Russia Raps US Call for UNSC Meeting on Iran
TEHRAN (Tasnim) – A Russian deputy foreign minister denounced the US “harmful and destructive” request for a UN Security Council emergency meeting on the recent unrest in Iran, saying domestic issues of countries have nothing to do with the UNSC function.
"We do not see any UNSC role in this issue… (In Iran) there are certain domestic processes, the UNSC is a certain body, which is responsible under the UN Charter for maintaining international peace and security, Iran's internal issues have nothing to do to this UNSC function," Russian Deputy Foreign Minister Sergei Ryabkov told Sputnik on Thursday.
The Russian diplomat explained that it would be difficult to predict the results of the potential UNSC session, but the idea to hold the session was destructive.
"Of course we cannot predict the developments of the situation as for a call of this hypothetical session, but I am sure that in contrast with this harmful and destructive US idea, we will set out our position, which is very consistent and is fully based on the adherence to the norms of international law," he added.
It came after US envoy to the UN Nikki Haley announced on January 1 that Washington would push for an "urgent" meeting of the UN Security Council on protests in Iran.
Kazakh envoy to the UN Kairat Umarov, whose country holds the rotating presidency of the UNSC, has reacted to the issue by saying that the council had not yet added the subject to its agenda and the corresponding decision had not been made.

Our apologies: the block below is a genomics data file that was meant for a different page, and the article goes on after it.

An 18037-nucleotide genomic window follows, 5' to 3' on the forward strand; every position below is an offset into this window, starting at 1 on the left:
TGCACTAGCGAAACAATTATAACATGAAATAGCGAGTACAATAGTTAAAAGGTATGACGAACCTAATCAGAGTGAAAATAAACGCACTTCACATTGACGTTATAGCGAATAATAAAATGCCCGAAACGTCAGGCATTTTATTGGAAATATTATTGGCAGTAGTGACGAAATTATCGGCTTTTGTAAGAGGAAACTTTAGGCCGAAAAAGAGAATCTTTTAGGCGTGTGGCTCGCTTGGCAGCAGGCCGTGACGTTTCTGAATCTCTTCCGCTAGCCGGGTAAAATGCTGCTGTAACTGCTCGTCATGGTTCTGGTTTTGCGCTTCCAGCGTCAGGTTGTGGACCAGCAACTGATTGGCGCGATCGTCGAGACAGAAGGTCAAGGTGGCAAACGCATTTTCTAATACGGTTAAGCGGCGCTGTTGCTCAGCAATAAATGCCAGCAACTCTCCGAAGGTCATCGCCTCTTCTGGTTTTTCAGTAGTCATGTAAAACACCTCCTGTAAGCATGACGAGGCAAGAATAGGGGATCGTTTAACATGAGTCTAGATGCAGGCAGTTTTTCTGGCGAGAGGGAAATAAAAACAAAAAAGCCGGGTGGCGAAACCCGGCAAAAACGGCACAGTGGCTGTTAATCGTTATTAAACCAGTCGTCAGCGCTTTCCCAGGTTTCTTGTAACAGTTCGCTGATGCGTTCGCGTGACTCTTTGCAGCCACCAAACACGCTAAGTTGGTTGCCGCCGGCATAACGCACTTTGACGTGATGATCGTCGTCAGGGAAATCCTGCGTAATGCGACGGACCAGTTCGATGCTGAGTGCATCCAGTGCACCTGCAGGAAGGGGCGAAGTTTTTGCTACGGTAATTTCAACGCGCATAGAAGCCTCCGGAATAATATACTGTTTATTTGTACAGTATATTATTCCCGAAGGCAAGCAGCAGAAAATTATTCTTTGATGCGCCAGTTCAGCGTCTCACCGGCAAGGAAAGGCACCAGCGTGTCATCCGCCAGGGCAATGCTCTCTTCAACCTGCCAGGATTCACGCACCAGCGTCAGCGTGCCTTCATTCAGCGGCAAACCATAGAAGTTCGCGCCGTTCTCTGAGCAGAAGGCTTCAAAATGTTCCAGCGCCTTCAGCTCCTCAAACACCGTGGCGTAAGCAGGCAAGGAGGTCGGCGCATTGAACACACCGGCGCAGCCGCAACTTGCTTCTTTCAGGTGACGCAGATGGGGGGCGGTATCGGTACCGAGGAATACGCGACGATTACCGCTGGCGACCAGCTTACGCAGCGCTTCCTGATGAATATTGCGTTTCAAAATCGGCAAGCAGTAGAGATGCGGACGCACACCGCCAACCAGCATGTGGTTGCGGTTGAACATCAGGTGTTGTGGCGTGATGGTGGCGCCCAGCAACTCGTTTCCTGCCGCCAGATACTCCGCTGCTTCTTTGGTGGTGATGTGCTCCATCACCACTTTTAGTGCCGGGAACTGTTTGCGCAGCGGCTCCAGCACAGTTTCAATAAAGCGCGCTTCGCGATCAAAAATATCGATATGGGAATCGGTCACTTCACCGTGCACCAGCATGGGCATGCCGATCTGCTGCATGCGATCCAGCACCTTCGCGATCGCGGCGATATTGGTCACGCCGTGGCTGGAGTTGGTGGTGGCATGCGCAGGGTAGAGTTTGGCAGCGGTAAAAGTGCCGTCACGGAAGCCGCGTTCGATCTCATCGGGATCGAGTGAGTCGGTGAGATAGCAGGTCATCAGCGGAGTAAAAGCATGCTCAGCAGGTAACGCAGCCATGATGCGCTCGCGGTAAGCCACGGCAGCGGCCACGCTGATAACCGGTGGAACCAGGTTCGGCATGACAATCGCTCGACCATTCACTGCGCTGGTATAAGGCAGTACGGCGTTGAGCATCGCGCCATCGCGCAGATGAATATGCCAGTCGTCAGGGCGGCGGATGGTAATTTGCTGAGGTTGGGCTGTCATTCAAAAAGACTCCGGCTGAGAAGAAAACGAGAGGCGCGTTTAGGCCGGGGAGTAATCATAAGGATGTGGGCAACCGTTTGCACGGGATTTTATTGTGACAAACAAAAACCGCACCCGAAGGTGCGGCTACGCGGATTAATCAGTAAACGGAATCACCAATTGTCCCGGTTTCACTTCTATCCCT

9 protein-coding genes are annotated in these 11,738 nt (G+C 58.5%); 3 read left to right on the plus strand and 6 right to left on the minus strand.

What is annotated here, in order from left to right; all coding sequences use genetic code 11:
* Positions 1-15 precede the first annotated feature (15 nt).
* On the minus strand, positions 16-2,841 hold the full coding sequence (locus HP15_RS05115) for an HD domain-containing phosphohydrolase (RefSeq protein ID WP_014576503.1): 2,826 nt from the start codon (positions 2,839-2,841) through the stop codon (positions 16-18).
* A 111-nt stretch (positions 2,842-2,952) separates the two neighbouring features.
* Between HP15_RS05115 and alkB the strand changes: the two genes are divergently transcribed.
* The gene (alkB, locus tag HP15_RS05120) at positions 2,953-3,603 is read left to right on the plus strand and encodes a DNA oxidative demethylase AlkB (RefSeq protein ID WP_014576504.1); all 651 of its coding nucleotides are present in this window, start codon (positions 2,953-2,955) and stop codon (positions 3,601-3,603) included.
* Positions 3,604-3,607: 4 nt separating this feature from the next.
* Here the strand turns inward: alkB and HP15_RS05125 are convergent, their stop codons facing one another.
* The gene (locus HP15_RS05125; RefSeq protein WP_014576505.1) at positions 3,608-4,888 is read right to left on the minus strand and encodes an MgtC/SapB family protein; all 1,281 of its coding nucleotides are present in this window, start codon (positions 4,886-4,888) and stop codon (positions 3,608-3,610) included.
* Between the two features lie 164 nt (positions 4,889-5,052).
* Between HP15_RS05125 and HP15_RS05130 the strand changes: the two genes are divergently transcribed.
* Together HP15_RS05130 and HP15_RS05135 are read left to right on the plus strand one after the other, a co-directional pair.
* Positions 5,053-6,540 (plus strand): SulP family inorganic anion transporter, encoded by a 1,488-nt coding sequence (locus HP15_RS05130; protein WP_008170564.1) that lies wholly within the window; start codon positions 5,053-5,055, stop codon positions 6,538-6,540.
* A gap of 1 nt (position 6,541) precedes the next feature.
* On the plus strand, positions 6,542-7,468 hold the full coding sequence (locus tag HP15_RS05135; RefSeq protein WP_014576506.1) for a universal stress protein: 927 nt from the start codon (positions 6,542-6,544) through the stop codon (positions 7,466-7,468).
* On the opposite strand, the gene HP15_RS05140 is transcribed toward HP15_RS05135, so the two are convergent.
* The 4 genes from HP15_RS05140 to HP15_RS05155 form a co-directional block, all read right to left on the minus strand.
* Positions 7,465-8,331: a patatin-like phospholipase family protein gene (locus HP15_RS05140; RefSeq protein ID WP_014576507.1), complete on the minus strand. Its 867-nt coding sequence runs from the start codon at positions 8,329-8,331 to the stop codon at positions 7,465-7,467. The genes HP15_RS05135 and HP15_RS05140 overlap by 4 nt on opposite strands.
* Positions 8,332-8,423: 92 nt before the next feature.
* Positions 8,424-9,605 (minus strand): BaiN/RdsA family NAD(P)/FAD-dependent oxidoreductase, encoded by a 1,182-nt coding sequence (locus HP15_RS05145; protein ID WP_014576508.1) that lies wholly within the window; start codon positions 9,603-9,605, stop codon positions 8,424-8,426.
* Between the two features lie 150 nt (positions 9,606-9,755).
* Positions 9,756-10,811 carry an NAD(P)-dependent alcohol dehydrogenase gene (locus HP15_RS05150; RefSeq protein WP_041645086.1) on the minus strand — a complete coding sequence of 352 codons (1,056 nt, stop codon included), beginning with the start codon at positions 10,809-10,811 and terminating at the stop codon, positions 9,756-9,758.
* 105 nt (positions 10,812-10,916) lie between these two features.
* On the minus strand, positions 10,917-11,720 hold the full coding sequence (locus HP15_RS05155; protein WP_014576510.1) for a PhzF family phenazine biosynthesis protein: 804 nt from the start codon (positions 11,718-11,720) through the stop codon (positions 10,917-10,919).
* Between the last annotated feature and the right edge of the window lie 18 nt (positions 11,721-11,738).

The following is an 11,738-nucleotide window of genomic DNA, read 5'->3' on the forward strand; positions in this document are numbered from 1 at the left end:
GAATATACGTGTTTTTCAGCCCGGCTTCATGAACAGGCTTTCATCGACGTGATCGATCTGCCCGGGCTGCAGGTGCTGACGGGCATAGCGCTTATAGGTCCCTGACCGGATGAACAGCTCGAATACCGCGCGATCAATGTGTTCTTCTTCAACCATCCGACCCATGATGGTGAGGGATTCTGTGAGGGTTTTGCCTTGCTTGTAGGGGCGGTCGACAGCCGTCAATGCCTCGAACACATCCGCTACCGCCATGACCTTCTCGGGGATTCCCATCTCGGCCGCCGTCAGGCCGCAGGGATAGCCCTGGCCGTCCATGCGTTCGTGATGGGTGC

In his interview with Sputnik, Ryabkov has also touched upon the issue of possible sanctions against Iran over the recent unrest in the country, saying, "Our position is well known, unilateral sanctions, as a way to resolve problems relating to foreign policy, are unacceptable, they are illegitimate. The problem is that the oversimplification of the US foreign policy has gone too far.”
"We will counter Washington's sanctions pressuring as we used to. And our position fully applies to the situation in the US-Iranian relations. We categorically reject such tricks and insist that the threats to impose sanctions are also illegitimate," he stressed.
On Tuesday, Washington said it was considering new sanctions on Tehran over what it called the Iranian government’s action on protest rallies in the country.
Last week, a number of peaceful protests over economic problems broke out in several Iranian cities, but the gatherings turned violent when groups of participants, some of them armed, vandalized public property and launched attacks on police stations and government buildings.
Over a dozen people have been killed in the ensuing violence, according to media reports.
Officials say many rioters arrested in the unrest have been trained by the terrorist Mojahedin-e Khalq Organization (MKO) or had links with the Takfiri groups.
Following the unrest, people of Iran held several demonstrations across the country to condemn the violent riots and acts of vandalism, and voice support for the Islamic Republic’s Establishment.
Iranian officials maintain that people have the right to stage protests to express their opinions, as long as rallies comply with the legal conditions.
According to Article 27 of the Iranian Constitution, “public gatherings and marches are allowed so long as the participants do not carry arms and are not in violation of the fundamental principles of Islam.”